Children & Cochlear Implants Issues in Behavior Management James H. Johnson, Ph.D. Department of Clinical and Health Psychology University of Florida
Overview and Objectives The focus of this presentation is on the role of behavior management and other intervention approaches in the cochlear implant process. We will begin by briefly reviewing issues addressed in the pre-implant psychological evaluation. Examples of issues raised in this evaluation, that may suggest the need for intervention, will be highlighted. Finally, we will consider the nature of approaches to intervention that may be of value in addressing pre and post implant issues.
The Pre-Implant Psychological Evaluation Knowledge Assessment Motivation for Implant Family Agreement/Disagreement Appropriateness of Expectations Challenges to Compliance Parent-Child Communication Family/Psychological/Behavioral Issues Issues of Stress and Coping Questions/Concerns Regarding the Implant Process
Knowledge Assessment Do the parents (and child, if older) have reasonable knowledge of what the implant process involves? – What surgery will involve and the time necessary for healing. – The nature of post-implant activities (e.g., initial fitting/activation and mapping, auditory training, speech/language therapy, scheduled follow-ups). – The need for parental involvement in the child’s therapy? – What this will require in parental time and effort. Have parents gone beyond “passive learning” in an attempt to obtain information (e.g., internet searches, making contacts with others who have been implanted)? Any needed information?
Assessing Motivation for Implantation Do the parents (and child, if older) indicate a desire for the implant? Have they been active in seeking information regarding the implant? Have they been active in moving the implant process along? Do they show a willingness to do “whatever is necessary” to make the implant a success?
Family Agreement and Disagreements Do parent and child agree on the desirability of the implant? Do both parents agree on the desirability of an implant? Are both willing to be active participants in the implant process? Do other close family members support the idea of an implant?
Assessing Expectations Do parents and child (if old enough) convey an understanding that children vary in response to implants? Is there understanding that degree of success depends on parent and child being active participants in the process (e.g., auditory training, speech/language therapy, etc)? Do they understand that the child may not “hear” the same way as a non-hearing impaired individual? Is there implied acceptance of outcomes that may not involve; – the development of functional speech – a full understanding of speech without speechreading?
Challenges to Compliance Do parents/child convey a willingness to be an active participant in the implant process? Do they have a plan to deal with practical issues associated with implantation; – arrangements for surgery, – travel to doctor appointments, – auditory training, speech therapy, etc.? Is there a history of keeping appointments, active participation in prescribed communication programs, complying with the use of assistive devices, and dealing with other required medical treatments?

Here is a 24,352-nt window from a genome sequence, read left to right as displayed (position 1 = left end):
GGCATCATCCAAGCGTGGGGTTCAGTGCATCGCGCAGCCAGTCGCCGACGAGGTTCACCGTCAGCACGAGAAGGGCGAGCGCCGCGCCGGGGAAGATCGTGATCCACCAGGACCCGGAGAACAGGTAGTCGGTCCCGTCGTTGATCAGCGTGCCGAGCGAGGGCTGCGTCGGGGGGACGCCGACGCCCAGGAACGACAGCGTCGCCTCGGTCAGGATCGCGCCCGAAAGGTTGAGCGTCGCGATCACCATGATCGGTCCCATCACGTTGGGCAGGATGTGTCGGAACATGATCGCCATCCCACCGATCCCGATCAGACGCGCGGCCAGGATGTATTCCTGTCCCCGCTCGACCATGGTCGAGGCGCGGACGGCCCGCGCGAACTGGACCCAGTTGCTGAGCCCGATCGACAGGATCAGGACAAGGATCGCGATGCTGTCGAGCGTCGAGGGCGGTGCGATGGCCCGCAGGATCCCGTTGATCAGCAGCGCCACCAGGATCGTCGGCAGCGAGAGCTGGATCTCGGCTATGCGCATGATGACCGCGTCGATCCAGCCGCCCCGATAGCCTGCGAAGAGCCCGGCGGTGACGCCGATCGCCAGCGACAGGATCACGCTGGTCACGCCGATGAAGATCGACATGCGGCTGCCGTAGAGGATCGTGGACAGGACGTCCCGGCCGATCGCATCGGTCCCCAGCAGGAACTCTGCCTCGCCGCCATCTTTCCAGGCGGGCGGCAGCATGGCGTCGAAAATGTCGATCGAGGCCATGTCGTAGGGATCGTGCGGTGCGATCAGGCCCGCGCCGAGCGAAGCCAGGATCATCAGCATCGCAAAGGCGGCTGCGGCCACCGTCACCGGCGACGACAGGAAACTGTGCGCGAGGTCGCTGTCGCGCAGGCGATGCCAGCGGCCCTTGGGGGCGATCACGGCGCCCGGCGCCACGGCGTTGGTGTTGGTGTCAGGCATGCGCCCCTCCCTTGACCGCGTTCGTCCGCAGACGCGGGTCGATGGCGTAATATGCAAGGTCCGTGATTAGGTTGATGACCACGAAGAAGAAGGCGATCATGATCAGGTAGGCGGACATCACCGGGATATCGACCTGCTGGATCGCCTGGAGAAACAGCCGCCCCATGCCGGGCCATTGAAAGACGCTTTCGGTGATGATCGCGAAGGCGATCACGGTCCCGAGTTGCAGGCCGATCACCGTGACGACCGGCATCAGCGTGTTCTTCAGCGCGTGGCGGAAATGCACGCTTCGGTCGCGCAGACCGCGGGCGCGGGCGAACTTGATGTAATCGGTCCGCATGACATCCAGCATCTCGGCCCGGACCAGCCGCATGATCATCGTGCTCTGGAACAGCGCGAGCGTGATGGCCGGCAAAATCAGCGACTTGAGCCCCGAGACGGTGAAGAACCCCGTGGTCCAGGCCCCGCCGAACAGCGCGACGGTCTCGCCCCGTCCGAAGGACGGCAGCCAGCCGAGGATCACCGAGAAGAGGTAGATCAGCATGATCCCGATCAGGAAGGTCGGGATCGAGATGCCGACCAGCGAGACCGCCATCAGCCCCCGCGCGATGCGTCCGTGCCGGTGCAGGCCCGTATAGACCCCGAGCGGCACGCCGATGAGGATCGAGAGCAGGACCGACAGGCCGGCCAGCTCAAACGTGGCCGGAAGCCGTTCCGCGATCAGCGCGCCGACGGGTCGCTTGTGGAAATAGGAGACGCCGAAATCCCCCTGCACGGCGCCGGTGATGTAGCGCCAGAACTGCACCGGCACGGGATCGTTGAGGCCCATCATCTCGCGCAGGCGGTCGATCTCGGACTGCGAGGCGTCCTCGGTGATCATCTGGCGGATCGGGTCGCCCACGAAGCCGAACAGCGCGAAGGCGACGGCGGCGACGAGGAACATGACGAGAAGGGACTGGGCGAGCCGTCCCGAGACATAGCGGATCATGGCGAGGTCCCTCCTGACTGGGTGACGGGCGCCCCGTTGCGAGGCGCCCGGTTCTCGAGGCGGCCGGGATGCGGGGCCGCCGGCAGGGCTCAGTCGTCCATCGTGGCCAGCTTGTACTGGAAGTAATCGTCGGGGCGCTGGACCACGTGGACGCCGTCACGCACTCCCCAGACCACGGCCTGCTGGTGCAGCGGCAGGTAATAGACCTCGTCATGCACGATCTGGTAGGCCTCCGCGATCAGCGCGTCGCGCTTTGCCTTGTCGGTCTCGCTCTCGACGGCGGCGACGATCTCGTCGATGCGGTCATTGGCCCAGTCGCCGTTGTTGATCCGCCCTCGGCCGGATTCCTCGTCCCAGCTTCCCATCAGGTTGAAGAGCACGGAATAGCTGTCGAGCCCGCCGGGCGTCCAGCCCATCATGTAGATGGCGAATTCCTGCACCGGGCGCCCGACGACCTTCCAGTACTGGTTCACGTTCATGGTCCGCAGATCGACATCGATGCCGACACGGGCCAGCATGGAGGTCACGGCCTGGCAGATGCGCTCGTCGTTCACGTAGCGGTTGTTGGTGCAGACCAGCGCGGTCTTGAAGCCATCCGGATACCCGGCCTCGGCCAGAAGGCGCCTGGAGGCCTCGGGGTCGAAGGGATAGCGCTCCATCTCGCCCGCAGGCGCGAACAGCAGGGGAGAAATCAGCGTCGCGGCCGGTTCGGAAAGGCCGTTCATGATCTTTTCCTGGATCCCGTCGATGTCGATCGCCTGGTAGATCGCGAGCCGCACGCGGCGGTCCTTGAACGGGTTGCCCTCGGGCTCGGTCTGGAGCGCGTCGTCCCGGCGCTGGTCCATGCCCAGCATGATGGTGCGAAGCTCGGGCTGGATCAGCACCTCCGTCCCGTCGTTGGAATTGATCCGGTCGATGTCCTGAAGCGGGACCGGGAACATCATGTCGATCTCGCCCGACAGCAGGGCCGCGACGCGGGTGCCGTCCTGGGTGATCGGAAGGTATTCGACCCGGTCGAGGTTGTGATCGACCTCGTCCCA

Assessing Stress and Coping Isthere evidence of significant family stress? What are the nature of existing stressors? Do family members have adequate social supports to assist them in coping with ongoing stressors? Do family members appear to have adequate skills to cope with existing stressors? Considering both the level of stress and coping styles, is stress likely to compromise a successful outcome?
Assessing Other Psychosocial Factors Do parents appear to show evidence of deficits that could compromise successful outcome or require special assistance? Does the child show evidence of delays in development severe enough to compromise success? Do either parents or child show evidence of psychological/behavioral problems that could compromise success?
Psychological and Behavioral Issues: Implications for Intervention While not meant to be inclusive, listed below are selected examples of psychological and family issues, sometimes highlighted in the pre-implant evaluation, that may warrant family or behavioral intervention. – Family Disagreement Regarding Implantation Parent-child differences Parent-parent differences – Externalizing Disorders of Childhood Oppositional Defiant Disorder Attention Deficit Hyperactivity Disorder (ADHD) – Issues of Selective Noncompliance
Issues of Family Disagreement Sometimes parents have markedly different views regarding the desirability of an implant. In the case of older children or adolescents, parent and child may have different views regarding the implant decision making process. Such conflicts can potentially represent a significant challenge to a successful outcome and may, in some instances, represent a significant contraindication for implantation. In other instances, family based interventions may be recommended in an attempt to resolve issues prior to implantation. Case Examples